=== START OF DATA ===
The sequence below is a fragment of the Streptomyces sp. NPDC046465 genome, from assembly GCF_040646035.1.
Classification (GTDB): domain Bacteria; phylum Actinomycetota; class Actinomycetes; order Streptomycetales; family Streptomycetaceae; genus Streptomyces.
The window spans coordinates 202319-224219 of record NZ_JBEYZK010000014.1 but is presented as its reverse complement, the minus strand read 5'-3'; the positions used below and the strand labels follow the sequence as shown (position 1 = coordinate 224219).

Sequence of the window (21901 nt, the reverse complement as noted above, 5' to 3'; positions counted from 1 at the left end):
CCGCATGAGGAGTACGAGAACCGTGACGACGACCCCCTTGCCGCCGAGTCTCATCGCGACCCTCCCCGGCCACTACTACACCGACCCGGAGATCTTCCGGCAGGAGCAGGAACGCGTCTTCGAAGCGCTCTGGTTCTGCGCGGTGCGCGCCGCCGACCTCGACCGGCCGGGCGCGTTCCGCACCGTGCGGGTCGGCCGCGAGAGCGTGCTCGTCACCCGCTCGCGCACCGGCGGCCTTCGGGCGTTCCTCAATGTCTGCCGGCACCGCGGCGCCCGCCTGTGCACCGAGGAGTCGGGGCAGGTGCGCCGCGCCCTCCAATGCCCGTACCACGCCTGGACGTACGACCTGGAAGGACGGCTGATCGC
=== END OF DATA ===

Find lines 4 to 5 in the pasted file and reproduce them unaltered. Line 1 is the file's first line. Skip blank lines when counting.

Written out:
Sequence of the window (21901 nt, the reverse complement as noted above, 5' to 3'; positions counted from 1 at the left end):
CCGCATGAGGAGTACGAGAACCGTGACGACGACCCCCTTGCCGCCGAGTCTCATCGCGACCCTCCCCGGCCACTACTACACCGACCCGGAGATCTTCCGGCAGGAGCAGGAACGCGTCTTCGAAGCGCTCTGGTTCTGCGCGGTGCGCGCCGCCGACCTCGACCGGCCGGGCGCGTTCCGCACCGTGCGGGTCGGCCGCGAGAGCGTGCTCGTCACCCGCTCGCGCACCGGCGGCCTTCGGGCGTTCCTCAATGTCTGCCGGCACCGCGGCGCCCGCCTGTGCACCGAGGAGTCGGGGCAGGTGCGCCGCGCCCTCCAATGCCCGTACCACGCCTGGACGTACGACCTGGAAGGACGGCTGATCGC